In family separation, the old feminist adage ‘the personal is political’ comes perfectly into play. The personal in this field is most definitely political and the power, invested through the legislation created in the boiling pot of seventies feminism, is most certainly in the hands of women. Examining family separation through a gender lens clearly demonstrates that fathers are at a disadvantage when it comes to relationships with children after family separation. Examining the legislation, it is clear that it was designed to be that way. From the dad who cannot claim any rights to bring up his natural child, to the father who is reduced to the role of secondary helper to be deployed when strategically necessary, the intention is to put the power and control over children into women’s hands. In rad/fem world, a dad is a dispensable device and if they could be reduced to an iDad, as introduced by F4J this week, so much the better. I thought that this type of blinkered bigotry had died out as we, original radical feminists, grew up. I hoped that the conspiracy theories and the constant analysis of everything that is ever said by any man, at any time, was just part of a youthful movement that pushed real oppression out of the way. In the days when women could not leave relationships because they were likely to lose care of their children, this kind of feminism might have had a place, I said might. Now it just seems like the poisonous pedagogy of old, embittered women, who have indoctrinated another generation to believe that boys become dangerous when they reach puberty. But on Mumsnet? Astonished? Much!
These are, without doubt, changing times and when the old gives way to the new, there will always be a fight. As I have said on previous postings however, let us not be deceived by the notion that this is about good women and bad men. Whilst F4J are portrayed as the bullying baddies as they push to make us aware of the reality of 21st Century, fatherless Britain, one only has to take a look at Mumsnet threads to see the kind of bullying that really makes your hair curl. Mumsnet is supposed to offer advice and support, by mums for mums. But this kind of nastiness is not about helping people become better parents and it doesn’t do anything for children affected by family separation either.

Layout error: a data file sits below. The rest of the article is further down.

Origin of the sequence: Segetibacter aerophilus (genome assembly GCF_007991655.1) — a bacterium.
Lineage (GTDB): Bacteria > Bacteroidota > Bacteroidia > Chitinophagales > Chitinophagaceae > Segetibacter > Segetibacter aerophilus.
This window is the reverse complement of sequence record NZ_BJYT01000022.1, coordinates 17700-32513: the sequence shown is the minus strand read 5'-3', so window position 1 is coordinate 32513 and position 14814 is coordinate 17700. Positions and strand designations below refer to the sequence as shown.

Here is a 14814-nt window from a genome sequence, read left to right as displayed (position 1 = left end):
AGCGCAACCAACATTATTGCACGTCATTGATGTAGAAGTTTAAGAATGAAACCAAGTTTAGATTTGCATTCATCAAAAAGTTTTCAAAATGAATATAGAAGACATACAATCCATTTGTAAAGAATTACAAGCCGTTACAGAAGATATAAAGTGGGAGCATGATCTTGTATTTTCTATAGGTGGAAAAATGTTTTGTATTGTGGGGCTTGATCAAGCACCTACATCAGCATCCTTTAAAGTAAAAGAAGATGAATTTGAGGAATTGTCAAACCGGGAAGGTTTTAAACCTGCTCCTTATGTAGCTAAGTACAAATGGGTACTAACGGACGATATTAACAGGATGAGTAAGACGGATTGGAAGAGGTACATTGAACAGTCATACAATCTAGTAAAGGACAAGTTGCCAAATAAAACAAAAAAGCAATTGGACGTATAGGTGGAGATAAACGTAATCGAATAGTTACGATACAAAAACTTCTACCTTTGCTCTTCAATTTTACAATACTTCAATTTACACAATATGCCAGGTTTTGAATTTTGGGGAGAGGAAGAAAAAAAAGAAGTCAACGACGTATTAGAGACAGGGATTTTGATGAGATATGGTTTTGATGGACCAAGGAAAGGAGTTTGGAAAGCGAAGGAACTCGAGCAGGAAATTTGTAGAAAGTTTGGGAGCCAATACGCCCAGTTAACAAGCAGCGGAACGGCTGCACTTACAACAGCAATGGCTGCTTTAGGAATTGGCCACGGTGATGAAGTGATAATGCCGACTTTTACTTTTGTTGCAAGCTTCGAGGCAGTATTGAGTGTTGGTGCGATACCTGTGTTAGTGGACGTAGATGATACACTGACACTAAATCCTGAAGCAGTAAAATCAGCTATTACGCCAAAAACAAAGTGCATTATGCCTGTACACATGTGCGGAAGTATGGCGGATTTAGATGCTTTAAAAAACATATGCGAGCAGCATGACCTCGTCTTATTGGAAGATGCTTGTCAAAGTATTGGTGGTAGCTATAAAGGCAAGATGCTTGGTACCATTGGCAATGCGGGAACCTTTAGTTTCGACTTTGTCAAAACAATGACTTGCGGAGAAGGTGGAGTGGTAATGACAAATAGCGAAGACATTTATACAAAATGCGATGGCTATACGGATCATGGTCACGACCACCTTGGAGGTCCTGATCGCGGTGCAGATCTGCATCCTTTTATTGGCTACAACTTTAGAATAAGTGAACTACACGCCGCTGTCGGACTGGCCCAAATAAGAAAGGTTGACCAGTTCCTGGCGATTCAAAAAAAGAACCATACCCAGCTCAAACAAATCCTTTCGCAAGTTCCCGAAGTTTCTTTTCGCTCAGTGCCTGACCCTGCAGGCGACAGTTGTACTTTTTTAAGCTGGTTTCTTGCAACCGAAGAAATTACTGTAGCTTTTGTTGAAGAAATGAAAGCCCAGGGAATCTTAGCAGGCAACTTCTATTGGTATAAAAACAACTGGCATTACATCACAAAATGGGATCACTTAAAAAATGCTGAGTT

And so, as the fight goes on and at the end of such a tumultuous week, I thought I would round off with something for the folk who believe that all dads turn dangerous or deadbeat after family separation and for those who think that children’s best interests are being served by the family courts. For all those who contribute to keeping the status quo, for those who want the fight to be fair and those who think that a few nasty comments on a Mumsnet thread are not harmful. For all of you, this is why change is necessary.
This week I reunited a ten year old boy with his father. This little boy has not seen his dad for four years and, whilst he was nervous, he was also curious and as he waited he asked ‘what does he look like, does he look like me?’ This little boy was wearing the T Shirt his dad had sent him during the period I was working to re-establish the relationship between them. His dad was waiting in another room, his heart ‘bumping through his chest’ with emotion at finally being able to see the son he was parted from after family separation four years previously. A bag of presents, things he had kept for his son over four years sat at his feet and food to share was on the table. After half an hour, the boy was sitting on his dad’s knee, his dad’s eyes full of tears but his face full of love and smiles. This man had, for four years, been portrayed as dangerous and this boy, for four years had been made to feel afraid of his father. Four years of court hearings, allegations and more allegations. Four years of thwarted contact orders and four long years of missed out on love and affection.
This is a man who is subject to the legislation that was brought about forty years ago. Legislation which requires that he proves that he is not what he is alleged to be and, if he shows any feeling about the accusation, it is viewed as proof that he is. This is a man whose relationship with his child is not viewed as being his natural right by too many people, even though he was married to the mother of his child and even though he holds parental responsibility.
The boy put his arms around his dad’s neck and said, ‘I love you dad, I missed you.’ It was almost more than any of us in the room could bear.
I wish I could say this case was rare. I can’t.
I wish I could say that this man had been prevented from being with his son because he was violent, dangerous and abusive. I can’t, because he was none of those things.